Pathological Grief Disorder - Diagnostic Criteria

Dr Nicola Davies explores how diagnostic recognition could facilitate the diagnosis and treatment of this serious condition.

Despite the fact that prolonged grief affects 10% to 15% of the population, no set of diagnostic criteria exists to enable practitioners to define precisely when grief becomes pathological.
Despite the fact that prolonged grief affects 10% to 15% of the population, no set of diagnostic criteria exists to enable practitioners to define precisely when grief becomes pathological.

When does grief become pathological?

According to Sidney Zisook of the Department of Psychiatry, UCLA, it is important to recognize that, while each individual grief process is unique, there is a form of grief that is disabling and interferes with functions of daily living and overall quality of life. This prolonged, complicated grief response tends to be chronic and persistent in the absence of targeted interventions, and may even be life-threatening.2

It is for these reasons that Jerome Wakefield of New York University argues in favor of the need for a reclassification of prolonged grief in the DSM-5. In particular, he believes there needs to be a reconsideration of the empirical and conceptual arguments for complicated grief disorder. The proposed diagnostic criteria, should Prolonged Grief Disorder (PGD) be included in the DSM-5, resulted from panel discussions between numerous experts. These criteria, however, fail to discriminate the disorder from intense ‘normal' grief and are likely to yield massive false-positive diagnoses.3

To arrive at an accurate classification of PGD, more research is needed that focuses on delineation of syndromes that comprise ‘pathological grief'.4 Holly Prigerson, Associate Professor of Psychiatry at Harvard Medical School, conducted one such study with 306 respondents at 7 months after they had been widowed.5 She found that a diagnosis of PGD could be considered if the symptoms of separation distress including loneliness and yearning, and of traumatic distress syndromes including anger, futility and numbness, were scored as mostly true.

Manifestations of PGD

Individuals with PGD exhibit the same signs as the individuals during a ‘normal' grieving process, but the symptoms are more prolonged, debilitating, and intense. There may be a numbness and detachment to the extent that a person cannot participate in normal activities. The person may have suicidal thoughts, and there may also be an inability to accept the death, so s/he will hold onto reminders of the loved one – keeping everything in place as it was when they ‘left.' A deep sense of guilt plagues the person as s/he asks her self/him self, “Am I responsible?” or “What could I have done to prevent this?” This individual's identity has been disturbed and s/he may have trouble finding new avenues in which to progress towards identity growth and finding a redefined self-worth.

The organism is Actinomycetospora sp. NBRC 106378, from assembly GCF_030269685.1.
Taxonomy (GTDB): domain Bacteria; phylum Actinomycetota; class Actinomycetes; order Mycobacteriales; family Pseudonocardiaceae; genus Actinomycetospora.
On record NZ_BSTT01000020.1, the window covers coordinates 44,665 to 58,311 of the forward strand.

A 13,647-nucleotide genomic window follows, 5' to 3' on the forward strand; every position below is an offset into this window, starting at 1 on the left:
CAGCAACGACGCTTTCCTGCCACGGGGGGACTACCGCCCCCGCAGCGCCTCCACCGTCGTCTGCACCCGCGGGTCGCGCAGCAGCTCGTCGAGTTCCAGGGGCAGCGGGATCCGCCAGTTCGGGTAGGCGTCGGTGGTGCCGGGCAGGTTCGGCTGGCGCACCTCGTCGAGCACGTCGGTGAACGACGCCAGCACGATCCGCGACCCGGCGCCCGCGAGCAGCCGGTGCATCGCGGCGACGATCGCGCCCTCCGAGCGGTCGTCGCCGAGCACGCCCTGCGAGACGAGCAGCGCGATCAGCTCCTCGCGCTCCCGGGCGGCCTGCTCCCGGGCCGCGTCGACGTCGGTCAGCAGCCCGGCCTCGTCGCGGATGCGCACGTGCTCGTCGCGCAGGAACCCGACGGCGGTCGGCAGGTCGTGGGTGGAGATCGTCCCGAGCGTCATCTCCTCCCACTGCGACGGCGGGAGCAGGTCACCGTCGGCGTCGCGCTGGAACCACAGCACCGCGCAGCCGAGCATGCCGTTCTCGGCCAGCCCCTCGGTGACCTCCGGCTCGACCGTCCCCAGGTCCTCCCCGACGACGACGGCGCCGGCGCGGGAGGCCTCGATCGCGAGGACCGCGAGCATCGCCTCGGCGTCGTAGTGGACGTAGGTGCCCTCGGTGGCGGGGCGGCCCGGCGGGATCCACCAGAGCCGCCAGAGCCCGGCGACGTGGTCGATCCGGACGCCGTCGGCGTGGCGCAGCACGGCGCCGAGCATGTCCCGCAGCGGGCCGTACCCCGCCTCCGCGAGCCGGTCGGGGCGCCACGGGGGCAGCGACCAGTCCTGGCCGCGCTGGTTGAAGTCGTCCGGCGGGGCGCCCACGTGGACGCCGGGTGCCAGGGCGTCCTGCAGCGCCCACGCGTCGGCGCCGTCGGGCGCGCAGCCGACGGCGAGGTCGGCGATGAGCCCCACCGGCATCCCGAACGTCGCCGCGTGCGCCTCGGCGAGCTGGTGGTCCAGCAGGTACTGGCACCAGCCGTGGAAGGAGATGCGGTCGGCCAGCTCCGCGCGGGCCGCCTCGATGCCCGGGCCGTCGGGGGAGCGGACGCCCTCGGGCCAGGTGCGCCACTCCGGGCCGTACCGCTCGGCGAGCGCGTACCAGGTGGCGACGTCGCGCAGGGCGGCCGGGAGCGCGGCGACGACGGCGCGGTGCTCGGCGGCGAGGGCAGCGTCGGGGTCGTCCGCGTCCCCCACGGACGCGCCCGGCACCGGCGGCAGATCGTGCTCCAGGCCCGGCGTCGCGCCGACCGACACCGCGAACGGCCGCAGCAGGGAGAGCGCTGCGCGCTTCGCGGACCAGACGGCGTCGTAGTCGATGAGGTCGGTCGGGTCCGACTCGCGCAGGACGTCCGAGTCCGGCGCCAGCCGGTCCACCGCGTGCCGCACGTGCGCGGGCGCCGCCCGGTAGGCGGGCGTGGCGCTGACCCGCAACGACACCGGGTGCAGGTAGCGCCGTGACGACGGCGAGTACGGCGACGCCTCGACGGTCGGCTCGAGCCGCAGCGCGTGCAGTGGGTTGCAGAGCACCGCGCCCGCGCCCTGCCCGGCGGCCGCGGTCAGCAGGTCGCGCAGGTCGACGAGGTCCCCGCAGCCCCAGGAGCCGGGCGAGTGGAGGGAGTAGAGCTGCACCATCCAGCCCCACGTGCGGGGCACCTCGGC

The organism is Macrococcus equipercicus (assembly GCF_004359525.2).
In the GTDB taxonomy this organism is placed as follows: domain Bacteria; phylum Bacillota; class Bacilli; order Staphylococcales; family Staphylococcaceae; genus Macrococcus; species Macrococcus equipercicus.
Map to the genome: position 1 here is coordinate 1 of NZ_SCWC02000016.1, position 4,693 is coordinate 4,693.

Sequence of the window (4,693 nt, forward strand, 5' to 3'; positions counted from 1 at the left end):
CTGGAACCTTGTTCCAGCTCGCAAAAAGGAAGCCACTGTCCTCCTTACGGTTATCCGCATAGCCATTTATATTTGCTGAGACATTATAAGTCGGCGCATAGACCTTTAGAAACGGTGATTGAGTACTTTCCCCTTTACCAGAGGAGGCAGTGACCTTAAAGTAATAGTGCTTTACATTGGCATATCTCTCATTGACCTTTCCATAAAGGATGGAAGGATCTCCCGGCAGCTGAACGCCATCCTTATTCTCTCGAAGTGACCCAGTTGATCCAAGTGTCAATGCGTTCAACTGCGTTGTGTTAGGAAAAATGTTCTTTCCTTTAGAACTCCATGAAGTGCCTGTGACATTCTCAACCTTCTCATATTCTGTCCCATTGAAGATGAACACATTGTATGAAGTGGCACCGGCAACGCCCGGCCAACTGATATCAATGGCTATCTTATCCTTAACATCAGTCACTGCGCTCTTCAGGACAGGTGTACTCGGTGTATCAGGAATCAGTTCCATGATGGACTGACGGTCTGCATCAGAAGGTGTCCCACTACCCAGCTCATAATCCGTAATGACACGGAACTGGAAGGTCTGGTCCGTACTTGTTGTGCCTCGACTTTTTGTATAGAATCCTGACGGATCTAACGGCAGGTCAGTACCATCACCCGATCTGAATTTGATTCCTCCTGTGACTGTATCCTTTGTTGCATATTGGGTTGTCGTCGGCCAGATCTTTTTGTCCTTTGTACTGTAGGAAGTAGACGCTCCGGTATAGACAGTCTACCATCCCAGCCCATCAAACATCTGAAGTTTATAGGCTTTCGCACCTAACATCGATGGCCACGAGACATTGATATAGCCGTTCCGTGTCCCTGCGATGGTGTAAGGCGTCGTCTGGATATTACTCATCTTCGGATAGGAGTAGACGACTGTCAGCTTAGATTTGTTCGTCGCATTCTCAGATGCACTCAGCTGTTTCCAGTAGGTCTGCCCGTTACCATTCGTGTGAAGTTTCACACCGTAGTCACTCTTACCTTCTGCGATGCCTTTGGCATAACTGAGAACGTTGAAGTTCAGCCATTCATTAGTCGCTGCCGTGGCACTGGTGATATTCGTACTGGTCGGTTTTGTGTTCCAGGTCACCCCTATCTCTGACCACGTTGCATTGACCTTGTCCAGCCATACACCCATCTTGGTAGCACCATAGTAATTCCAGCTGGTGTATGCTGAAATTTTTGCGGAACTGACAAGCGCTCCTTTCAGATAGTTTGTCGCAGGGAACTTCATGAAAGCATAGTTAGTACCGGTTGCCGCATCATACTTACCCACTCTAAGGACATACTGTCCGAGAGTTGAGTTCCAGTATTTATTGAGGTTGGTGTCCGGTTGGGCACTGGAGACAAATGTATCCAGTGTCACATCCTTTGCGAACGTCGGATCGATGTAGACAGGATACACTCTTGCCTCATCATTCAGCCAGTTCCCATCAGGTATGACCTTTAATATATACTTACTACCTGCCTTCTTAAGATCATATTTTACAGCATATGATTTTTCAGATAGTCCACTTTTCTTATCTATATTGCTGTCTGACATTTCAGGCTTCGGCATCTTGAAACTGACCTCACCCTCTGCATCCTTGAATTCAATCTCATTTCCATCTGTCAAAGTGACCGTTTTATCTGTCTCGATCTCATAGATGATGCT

A person experiencing pathological grief will not be able to perform normal day-to-day tasks and this can lead to further health problems. Indeed, Prigerson reports that PGD symptoms can result in some of the following: cancer, hypertension, immune system dysfunction, cardiac events, functional impairments, adverse health behaviors, reduced quality of life, suicide attempts, and hospitalization.6 These severe consequences of losing a loved one are the result of experiencing a mild form of traumatic stress injury. The traumatic stress of losing a loved one can, without intervention, progress into Acute Stress Disorder or even Posttraumatic Stress Disorder, particularly if the death has been a violent or unexpected one.

Interventions for PGD

In the absence of diagnostic criteria for PGD, many sufferers are diagnosed with Major Depressive Disorder (MDD) and are treated with antidepressants.7 While this might benefit the patient,8 there is a scarcity of evidence to support this notion because of the lack of official diagnostic criteria. Although people are encouraged to ‘let go' of a loved one in ‘normal' grief, inner relationships with the deceased person may continue throughout a person's life. Indeed, the adoption of the Continuing Bonds Perspective emphasizes grief and mourning as a lifelong developmental process that serves to maintain a continuing bond with the deceased.9